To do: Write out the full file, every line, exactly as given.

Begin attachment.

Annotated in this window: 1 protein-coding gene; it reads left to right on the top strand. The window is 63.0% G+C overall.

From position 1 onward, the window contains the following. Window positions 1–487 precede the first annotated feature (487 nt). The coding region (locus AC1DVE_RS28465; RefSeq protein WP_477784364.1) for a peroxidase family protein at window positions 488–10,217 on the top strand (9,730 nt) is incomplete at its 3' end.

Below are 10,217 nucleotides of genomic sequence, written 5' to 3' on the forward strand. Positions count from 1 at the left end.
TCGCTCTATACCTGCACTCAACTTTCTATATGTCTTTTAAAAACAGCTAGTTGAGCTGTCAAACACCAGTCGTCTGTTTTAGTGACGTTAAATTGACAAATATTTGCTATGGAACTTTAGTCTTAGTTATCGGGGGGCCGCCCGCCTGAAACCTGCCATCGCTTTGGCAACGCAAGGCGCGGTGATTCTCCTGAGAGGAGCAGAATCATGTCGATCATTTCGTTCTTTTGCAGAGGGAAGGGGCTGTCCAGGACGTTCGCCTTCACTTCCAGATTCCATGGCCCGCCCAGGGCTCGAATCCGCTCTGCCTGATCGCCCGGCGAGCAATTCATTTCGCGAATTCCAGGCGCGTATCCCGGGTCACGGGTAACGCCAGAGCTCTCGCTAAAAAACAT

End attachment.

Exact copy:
Annotated in this window: 1 protein-coding gene; it reads left to right on the top strand. The window is 63.0% G+C overall.

From position 1 onward, the window contains the following. Window positions 1–487 precede the first annotated feature (487 nt). The coding region (locus AC1DVE_RS28465; RefSeq protein WP_477784364.1) for a peroxidase family protein at window positions 488–10,217 on the top strand (9,730 nt) is incomplete at its 3' end.

Below are 10,217 nucleotides of genomic sequence, written 5' to 3' on the forward strand. Positions count from 1 at the left end.
TCGCTCTATACCTGCACTCAACTTTCTATATGTCTTTTAAAAACAGCTAGTTGAGCTGTCAAACACCAGTCGTCTGTTTTAGTGACGTTAAATTGACAAATATTTGCTATGGAACTTTAGTCTTAGTTATCGGGGGGCCGCCCGCCTGAAACCTGCCATCGCTTTGGCAACGCAAGGCGCGGTGATTCTCCTGAGAGGAGCAGAATCATGTCGATCATTTCGTTCTTTTGCAGAGGGAAGGGGCTGTCCAGGACGTTCGCCTTCACTTCCAGATTCCATGGCCCGCCCAGGGCTCGAATCCGCTCTGCCTGATCGCCCGGCGAGCAATTCATTTCGCGAATTCCAGGCGCGTATCCCGGGTCACGGGTAACGCCAGAGCTCTCGCTAAAAAACAT